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NATO Chief Says Alliance Must 'Step Up' After Manchester Attack


BRUSSELS -- NATO Secretary-General Jens Stoltenberg has said the "brutal" bombing in the British city of Manchester shows that the alliance must agree at a meeting with U.S. President Donald Trump to do more to combat terrorism.

The fight against terrorism will be top of the agenda at the May 25 meeting in Brussels, a stop on Trump's first trip abroad since he took office in January.

"I expect NATO allies to step up and agree to do more in the fight against terrorism, not least because of the attack we saw in Manchester," Stoltenberg told a news conference on May 24.

The Islamic State (IS) extremist group claimed responsibility for the May 22 attack, in which a suspected suicide bomber set off explosives as concertgoers were leaving Manchester Arena after watching American pop singer Ariana Grande perform.

The blast killed 22 people and injured about 60 others. Many of the victims were children, including an 8-year-old girl who was among the dead.

Stoltenberg said the "brutal attack" showed that the threat of terrorism remained ever present.

"We are still discussing whether NATO should become a full member of the global coalition," Stoltenberg said, referring to a 68-member U.S.-led coalition whose goal is to defeat IS.

However, diplomats from NATO members, speaking on condition of anonymity, told RFE/RL the alliance was expected to decide to join the coalition --- which is fighting IS militants in Iraq and Syria -- on May 25.

Twenty-three of the global coalition's 68 partners have over 9,000 troops in Iraq and Syria in support of the effort to defeat the IS group, while its air assets have conducted more than 19,000 strikes on IS targets.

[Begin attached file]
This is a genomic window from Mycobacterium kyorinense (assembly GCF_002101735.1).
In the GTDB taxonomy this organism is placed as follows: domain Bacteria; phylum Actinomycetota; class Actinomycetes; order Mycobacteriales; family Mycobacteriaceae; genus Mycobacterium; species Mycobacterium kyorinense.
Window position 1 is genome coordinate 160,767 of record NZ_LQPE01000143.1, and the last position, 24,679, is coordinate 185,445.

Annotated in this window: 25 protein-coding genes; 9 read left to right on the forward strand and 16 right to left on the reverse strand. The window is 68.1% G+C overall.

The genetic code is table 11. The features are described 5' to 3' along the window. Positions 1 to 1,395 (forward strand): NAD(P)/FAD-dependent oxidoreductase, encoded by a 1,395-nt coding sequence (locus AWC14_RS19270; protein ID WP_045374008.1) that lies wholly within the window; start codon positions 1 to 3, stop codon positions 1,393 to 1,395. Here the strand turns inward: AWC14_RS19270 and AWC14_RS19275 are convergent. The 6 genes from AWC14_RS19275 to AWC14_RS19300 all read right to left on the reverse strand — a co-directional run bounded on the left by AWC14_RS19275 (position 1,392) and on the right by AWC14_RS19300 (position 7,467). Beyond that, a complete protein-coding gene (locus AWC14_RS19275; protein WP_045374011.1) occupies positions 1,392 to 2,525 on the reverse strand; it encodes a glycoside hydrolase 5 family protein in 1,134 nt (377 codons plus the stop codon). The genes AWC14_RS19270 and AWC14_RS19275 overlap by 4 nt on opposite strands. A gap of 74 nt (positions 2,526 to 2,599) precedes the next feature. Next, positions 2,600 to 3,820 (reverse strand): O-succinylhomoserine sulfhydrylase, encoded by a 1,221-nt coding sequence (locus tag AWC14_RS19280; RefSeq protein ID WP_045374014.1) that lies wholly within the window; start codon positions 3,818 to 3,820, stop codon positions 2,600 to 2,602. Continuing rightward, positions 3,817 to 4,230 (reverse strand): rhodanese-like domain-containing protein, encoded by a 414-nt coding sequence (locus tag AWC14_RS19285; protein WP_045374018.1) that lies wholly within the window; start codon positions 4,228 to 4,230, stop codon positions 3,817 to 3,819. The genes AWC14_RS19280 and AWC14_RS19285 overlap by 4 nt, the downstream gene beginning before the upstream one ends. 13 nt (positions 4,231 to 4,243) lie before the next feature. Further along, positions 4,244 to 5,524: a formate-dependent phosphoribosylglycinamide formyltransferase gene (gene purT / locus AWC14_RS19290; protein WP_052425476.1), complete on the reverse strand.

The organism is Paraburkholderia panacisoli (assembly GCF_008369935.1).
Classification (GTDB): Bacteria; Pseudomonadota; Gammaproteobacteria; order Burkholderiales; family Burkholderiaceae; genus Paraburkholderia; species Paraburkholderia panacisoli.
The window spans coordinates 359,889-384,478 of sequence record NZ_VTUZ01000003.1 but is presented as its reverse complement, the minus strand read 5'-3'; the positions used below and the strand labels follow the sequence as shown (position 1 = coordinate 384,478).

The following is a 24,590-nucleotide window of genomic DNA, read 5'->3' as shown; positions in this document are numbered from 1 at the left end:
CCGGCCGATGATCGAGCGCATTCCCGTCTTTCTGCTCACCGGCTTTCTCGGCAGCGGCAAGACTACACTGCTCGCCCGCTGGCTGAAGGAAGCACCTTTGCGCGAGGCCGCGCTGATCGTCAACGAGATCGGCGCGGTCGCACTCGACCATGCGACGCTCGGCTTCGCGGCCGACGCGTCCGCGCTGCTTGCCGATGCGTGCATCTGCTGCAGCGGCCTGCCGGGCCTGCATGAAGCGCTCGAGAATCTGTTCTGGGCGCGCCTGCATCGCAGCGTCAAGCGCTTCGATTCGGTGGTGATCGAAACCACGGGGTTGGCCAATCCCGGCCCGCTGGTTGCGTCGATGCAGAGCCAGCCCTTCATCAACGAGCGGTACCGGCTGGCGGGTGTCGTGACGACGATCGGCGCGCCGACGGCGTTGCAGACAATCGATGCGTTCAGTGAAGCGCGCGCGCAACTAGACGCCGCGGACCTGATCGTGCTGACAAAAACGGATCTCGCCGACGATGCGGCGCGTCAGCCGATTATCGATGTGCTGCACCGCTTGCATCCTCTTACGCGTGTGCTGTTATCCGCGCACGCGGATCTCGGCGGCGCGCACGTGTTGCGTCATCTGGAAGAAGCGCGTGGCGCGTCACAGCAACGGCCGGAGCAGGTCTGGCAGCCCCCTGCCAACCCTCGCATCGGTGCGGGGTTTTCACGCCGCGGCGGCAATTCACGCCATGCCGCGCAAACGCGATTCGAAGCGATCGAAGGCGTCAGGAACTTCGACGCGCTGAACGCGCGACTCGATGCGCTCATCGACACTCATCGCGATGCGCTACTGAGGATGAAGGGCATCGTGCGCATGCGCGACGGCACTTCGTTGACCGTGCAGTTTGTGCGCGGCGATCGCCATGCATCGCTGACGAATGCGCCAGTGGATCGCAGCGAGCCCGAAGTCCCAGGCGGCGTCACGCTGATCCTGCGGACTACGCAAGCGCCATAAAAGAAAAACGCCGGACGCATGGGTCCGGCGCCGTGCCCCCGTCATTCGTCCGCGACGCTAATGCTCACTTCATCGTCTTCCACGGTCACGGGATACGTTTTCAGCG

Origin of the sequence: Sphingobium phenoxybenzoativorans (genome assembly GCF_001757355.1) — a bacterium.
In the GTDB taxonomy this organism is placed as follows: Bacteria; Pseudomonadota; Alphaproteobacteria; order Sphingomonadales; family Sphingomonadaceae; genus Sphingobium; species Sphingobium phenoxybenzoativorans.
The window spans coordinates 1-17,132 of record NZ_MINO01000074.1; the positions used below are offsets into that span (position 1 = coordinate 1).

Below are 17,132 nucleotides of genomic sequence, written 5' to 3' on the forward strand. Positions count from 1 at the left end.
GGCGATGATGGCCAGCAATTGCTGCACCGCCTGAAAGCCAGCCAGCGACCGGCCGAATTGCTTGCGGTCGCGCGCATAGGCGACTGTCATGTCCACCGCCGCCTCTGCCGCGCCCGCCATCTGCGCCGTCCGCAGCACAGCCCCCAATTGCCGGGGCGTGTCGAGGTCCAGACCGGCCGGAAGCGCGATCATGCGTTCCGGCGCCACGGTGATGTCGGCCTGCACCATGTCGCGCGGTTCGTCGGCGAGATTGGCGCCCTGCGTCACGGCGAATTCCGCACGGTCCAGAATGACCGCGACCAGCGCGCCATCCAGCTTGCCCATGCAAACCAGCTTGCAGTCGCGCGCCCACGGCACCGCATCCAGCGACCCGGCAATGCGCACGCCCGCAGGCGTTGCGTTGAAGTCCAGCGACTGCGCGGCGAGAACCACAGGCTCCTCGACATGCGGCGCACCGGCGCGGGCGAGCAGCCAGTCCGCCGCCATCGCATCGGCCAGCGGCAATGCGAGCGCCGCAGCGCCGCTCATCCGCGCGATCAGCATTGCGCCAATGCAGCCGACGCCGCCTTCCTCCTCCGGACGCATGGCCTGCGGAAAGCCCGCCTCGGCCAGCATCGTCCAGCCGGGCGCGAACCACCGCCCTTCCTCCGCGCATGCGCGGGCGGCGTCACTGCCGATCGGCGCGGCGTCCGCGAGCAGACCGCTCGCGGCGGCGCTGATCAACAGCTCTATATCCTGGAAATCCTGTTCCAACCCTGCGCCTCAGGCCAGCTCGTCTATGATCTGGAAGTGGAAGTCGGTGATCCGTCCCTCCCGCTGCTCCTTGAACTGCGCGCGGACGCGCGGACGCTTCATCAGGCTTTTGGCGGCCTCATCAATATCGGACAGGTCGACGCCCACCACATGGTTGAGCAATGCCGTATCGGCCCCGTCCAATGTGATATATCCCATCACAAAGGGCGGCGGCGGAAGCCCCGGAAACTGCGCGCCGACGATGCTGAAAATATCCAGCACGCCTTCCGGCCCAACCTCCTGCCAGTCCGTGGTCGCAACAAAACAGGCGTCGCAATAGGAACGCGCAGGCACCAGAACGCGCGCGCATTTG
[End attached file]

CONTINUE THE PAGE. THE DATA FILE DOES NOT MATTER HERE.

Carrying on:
Trump, who arrived in Brussels on May 24, called NATO "obsolete" during the U.S. presidential campaign last year, saying it was not doing enough to fight terrorism. He has also chided some members for not following NATO guidelines to spend at least 2 percent of their gross domestic product on defense.

He has since softened his criticism, but maintains that NATO should join the anti-IS coalition itself.

All 28 allies have joined the coalition as individual countries, but Stoltenberg said that if NATO became a member, it would significantly boost coordination in the war against IS in Syria and Iraq.

It would also send "a strong message of unity...and especially in light of the attack in Manchester, I think it is important to send this message of unity against terrorism," Stoltenberg said.

"Many allies would like to see NATO as a full member of the coalition," he said.

NATO currently provides AWACS surveillance planes to help anti-IS operations and trains officers in Iraq, but it stresses that these are and should remain noncombat roles.

"I expect we will agree to expand our AWACS support for the coalition," Stoltenberg said.

"I also welcome that several allies have committed air-to-air refueling capabilities for NATO AWACS supporting the coalition."

While the attacks in Manchester will be on the minds of many attending the NATO meeting, Russia and how to engage it will be lurking right behind, according to James Appathurai, NATO deputy assistant secretary-general for political affairs.

"I think the general feeling is that we have a pretty good balance, to have a strong position of deterrence and defense, to engage with Russia or try to on the basis of strengths, and also to help the other countries in Europe to preserve their political independence and territory integrity," Appathurai told RFE/RL in an interview on May 24. "Ukraine and Georgia being obvious examples, and I think that's why Ukraine will come up."

With reporting by Rikard Jozwiak in Brussels, AFP, and Reuters
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